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If the cost of fighting is great enough, the game thus yields a mixed equilibrium featuring both strategies.In this context, it seems likely that selection will favor eavesdroppers who attend to the outcome of contests between others, because the information they have gathered may allow them to determine whether they face an aggressive or cautious opponent (and thereby avoid a costly, escalated fight).Fights between pairs of animals frequently take place within a wider social context.The displays exchanged during conflict, and the outcome of an encounter, are often detectable by individuals who are not immediately involved.Eavesdropping, as this behavior has been called (4), allows an animal to assess the aggression and fighting ability of potential opponents before any direct contest.In this way, an eavesdropper may avoid escalated conflict with a dangerous enemy (3–5, 8, 11, 12).

In every round, members of the population are paired at random, and each pair plays a single bout of the Hawk–Dove game: each individual must choose to play hawk (i.e., to escalate) or to play dove (i.e., to rely on ritualized display, and back down in the face of escalated aggression). An individual who plays hawk always defeats an opponent who plays dove, whereas contestants who adopt the same course of action are both equally likely to win (or to lose) the fight.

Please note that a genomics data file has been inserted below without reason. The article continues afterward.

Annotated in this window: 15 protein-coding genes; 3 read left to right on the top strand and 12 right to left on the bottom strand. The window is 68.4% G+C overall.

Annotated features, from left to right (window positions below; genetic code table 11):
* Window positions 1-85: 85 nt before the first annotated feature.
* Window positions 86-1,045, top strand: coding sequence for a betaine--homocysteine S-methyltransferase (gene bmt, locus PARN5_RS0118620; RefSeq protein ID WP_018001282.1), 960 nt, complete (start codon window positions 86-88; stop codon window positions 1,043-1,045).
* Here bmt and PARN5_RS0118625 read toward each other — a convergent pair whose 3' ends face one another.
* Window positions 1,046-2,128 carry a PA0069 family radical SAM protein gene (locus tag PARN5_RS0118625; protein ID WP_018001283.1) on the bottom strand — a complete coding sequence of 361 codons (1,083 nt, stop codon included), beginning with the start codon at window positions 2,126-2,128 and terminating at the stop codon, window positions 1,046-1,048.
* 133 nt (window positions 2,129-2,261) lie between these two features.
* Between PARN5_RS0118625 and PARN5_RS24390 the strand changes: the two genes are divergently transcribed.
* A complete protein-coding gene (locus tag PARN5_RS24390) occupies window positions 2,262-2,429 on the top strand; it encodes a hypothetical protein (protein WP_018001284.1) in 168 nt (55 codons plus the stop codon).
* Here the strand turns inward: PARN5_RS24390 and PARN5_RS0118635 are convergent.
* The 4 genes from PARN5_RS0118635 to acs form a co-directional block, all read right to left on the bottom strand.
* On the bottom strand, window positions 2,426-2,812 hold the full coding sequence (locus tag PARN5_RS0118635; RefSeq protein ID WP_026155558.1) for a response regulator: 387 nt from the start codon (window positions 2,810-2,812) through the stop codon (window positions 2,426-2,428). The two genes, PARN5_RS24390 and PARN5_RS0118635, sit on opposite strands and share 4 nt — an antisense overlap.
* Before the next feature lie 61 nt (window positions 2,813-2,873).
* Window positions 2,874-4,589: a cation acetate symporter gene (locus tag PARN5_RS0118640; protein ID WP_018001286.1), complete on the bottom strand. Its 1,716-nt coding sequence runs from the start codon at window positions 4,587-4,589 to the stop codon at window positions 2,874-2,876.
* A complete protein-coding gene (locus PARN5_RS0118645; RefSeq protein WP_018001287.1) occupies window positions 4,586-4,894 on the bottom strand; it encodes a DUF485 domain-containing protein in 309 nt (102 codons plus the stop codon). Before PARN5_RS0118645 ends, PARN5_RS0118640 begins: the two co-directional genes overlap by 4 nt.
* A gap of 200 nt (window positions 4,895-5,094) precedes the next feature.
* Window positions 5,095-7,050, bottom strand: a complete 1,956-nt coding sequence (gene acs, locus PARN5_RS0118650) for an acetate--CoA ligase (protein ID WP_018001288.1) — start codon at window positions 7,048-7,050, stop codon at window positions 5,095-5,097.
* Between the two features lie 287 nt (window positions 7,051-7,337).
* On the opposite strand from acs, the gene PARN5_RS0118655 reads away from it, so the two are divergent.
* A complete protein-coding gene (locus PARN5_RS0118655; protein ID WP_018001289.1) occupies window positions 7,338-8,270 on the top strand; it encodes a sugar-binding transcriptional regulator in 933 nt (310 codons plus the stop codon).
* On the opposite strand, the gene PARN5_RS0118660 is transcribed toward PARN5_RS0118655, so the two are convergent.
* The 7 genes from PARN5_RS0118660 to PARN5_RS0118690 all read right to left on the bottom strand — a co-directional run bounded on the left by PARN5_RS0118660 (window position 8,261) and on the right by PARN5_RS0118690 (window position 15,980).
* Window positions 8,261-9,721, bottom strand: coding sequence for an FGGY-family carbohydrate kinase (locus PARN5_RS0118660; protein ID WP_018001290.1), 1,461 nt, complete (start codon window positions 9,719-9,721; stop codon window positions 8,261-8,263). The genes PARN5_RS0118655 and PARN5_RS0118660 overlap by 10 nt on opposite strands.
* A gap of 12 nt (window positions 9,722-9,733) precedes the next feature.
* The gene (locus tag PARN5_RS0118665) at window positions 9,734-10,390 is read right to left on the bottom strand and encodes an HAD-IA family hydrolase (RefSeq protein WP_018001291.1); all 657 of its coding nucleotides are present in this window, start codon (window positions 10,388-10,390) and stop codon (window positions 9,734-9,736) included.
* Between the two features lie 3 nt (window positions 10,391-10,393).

I will assume that 0 I consider three possible strategies or types of player: hawks and doves always adopt the tactic for which they are named; eavesdroppers, by contrast, play hawk when facing an opponent who lost in the previous round and dove when facing an opponent who won (I thus assume that eavesdroppers have a “memory” of only one round and do not track the success of others over a longer time period).

Let Each difference equation is obtained by summing the probabilities of victory for an individual of the relevant type when facing all possible types of opponent, weighted according to the probability with which each is encountered (note that having obtained victory probabilities for any two of the three types in this way, the probability of victory for the remaining type may be derived from the requirement that the overall proportion of winners in any one round equals 0.5). 1 a–c, it follows that the proportions of the three types that were victorious in their last encounter rapidly converge to as the fitness of each of the three strategies. 3 a–c, one can thus investigate the evolution of the frequencies of the three types under the influence of selection.

However, the analysis can be extended easily to consider imperfect eavesdropping. Thus the model upholds suggestions that eavesdropping is most likely when the costs of fighting are relatively high (3, 8, 11), although the less reliable eavesdroppers are, the lower the cost of fighting at which they reach peak frequency.

Why is it that eavesdropping does not spread to fixation?

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